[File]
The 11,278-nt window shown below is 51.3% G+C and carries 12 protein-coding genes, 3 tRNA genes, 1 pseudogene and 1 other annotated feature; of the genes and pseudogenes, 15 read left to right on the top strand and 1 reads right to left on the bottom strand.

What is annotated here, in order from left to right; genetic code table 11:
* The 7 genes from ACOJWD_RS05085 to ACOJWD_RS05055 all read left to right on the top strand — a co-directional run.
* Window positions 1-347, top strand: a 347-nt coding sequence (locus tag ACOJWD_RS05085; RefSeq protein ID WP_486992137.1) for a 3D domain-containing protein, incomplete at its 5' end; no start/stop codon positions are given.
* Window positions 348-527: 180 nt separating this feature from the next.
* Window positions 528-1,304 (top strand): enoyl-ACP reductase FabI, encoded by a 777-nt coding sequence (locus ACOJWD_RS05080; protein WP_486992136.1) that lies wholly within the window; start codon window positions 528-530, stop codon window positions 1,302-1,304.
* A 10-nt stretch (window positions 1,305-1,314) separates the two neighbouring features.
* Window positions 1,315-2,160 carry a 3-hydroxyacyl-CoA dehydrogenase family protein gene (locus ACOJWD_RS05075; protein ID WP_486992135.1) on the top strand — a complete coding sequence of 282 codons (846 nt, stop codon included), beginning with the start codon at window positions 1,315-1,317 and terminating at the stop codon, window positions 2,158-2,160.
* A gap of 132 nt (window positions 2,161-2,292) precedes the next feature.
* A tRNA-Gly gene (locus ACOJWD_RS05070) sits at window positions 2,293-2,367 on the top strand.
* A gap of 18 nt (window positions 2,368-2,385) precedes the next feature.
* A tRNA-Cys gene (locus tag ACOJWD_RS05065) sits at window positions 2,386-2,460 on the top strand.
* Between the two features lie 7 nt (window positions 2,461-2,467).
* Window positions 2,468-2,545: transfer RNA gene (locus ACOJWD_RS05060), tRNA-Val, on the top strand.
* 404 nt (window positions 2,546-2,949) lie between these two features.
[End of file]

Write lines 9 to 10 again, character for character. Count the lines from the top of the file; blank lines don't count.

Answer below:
* A gap of 132 nt (window positions 2,161-2,292) precedes the next feature.
* A tRNA-Gly gene (locus ACOJWD_RS05070) sits at window positions 2,293-2,367 on the top strand.